Memorial Day, which is Monday, is a day of remembrance for those who died in our nation’s service.
Originally called Decoration Day, it is not a day to honor veterans or to celebrate independence and national pride – that’s what Veterans Day and Independence Day are for.
It is not a day for politics, although some politicians will surely avail themselves of the opportunity to trumpet their patriotism.
Memorial Day should be a day for quiet reflection on the sacrifices made for us by the hundreds of thousands killed in war.
But often, its purpose is forgotten, like so many of the souls we are bound to honor.
When Congress acted to make Memorial Day the last Monday in May instead of May 30, in order to create a three-day holiday weekend, much of the solemn significance of the observance was lost.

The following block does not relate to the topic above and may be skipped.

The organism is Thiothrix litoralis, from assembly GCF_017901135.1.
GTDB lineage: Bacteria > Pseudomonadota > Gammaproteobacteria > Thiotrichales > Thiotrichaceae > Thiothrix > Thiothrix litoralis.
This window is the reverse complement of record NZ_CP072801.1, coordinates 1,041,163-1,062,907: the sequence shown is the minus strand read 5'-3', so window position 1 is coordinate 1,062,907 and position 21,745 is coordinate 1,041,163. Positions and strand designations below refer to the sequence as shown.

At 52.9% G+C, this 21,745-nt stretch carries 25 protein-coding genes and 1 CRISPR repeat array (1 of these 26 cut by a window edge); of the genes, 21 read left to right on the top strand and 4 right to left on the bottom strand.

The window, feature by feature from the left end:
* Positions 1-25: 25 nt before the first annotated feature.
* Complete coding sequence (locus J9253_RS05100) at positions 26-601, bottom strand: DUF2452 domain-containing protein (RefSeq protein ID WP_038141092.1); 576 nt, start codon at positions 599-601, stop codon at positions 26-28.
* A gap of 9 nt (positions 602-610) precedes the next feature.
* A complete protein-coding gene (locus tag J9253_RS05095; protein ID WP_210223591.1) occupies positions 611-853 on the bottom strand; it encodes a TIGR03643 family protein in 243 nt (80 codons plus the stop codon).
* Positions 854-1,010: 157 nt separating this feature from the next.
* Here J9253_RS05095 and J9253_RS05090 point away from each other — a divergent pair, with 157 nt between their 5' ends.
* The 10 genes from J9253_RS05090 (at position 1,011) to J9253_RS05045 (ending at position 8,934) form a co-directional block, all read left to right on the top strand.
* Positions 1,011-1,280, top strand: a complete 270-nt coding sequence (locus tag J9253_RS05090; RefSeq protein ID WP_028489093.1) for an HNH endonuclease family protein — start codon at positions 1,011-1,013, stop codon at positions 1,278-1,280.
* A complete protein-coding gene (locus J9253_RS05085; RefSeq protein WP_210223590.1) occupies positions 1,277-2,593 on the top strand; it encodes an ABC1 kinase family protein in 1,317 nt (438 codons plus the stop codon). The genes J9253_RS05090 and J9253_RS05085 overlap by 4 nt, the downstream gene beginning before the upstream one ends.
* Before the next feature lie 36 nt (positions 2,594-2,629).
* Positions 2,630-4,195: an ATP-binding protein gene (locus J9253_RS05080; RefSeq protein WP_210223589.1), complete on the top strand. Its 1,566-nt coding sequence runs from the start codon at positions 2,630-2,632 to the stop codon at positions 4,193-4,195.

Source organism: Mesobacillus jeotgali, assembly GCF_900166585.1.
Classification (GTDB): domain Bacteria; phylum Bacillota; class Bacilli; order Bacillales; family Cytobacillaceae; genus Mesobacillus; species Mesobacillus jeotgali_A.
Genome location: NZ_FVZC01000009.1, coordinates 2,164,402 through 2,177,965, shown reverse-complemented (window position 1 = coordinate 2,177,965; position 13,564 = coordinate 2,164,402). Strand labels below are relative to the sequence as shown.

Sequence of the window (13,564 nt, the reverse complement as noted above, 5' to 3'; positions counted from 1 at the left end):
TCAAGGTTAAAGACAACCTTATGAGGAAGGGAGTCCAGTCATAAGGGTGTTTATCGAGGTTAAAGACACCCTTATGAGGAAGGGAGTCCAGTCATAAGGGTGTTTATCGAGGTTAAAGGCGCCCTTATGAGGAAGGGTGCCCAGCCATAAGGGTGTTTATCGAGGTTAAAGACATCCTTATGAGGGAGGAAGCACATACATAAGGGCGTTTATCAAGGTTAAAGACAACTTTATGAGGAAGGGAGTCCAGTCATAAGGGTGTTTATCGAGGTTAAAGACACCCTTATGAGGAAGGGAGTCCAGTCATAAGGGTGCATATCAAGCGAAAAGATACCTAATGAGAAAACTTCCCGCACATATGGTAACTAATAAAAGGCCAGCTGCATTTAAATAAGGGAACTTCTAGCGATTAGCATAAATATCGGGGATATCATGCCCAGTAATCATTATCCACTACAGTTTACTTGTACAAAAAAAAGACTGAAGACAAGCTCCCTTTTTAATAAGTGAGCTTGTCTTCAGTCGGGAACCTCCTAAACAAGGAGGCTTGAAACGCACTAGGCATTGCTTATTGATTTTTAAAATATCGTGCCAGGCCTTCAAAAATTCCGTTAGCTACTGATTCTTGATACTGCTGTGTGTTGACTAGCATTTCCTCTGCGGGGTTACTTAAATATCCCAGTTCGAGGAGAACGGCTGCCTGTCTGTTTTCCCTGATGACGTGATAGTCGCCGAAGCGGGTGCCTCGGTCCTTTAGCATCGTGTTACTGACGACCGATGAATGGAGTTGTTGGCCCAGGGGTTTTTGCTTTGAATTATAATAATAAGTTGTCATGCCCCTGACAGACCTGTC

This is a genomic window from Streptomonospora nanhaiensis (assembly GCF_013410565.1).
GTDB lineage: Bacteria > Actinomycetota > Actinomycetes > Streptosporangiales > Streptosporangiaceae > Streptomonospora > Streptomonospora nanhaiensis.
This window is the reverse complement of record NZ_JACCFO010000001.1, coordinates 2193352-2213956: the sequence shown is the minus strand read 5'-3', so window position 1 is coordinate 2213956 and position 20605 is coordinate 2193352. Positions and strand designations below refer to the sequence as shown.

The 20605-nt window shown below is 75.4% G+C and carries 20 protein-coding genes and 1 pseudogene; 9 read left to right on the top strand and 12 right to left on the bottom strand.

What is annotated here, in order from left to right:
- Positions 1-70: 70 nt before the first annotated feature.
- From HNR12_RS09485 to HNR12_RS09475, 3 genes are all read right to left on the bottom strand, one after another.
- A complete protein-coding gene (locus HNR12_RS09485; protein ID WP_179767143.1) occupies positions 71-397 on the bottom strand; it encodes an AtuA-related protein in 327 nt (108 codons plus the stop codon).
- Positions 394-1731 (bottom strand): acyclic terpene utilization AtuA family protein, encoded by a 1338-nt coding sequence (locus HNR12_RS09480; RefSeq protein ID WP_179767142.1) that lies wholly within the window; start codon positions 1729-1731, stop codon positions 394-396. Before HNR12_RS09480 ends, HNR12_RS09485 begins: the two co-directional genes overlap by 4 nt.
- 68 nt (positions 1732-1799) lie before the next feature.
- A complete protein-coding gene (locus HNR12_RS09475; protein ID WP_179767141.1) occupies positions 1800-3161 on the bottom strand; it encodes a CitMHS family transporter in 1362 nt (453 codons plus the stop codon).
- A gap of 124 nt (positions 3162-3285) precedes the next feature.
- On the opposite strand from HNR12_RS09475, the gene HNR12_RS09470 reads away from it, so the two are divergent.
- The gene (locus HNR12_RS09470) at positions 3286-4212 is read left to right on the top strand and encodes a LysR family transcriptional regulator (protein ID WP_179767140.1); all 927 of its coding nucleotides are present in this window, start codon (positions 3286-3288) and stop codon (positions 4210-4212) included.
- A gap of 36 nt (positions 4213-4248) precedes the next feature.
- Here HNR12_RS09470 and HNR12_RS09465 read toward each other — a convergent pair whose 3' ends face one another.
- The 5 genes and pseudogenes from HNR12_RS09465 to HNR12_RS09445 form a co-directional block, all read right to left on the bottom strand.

A bill to restore May 30 as the day to remember our war dead never seems to get out of committee and probably never will.
We can enjoy all the picnics and activities planned this holiday weekend, but we should also take a moment to quietly remember those who died to make it all possible.
For a truly stirring experience, take a drive through Washington Cemetery, where students last week placed American flags on the graves of veterans.
So many flags, so much to remember and appreciate.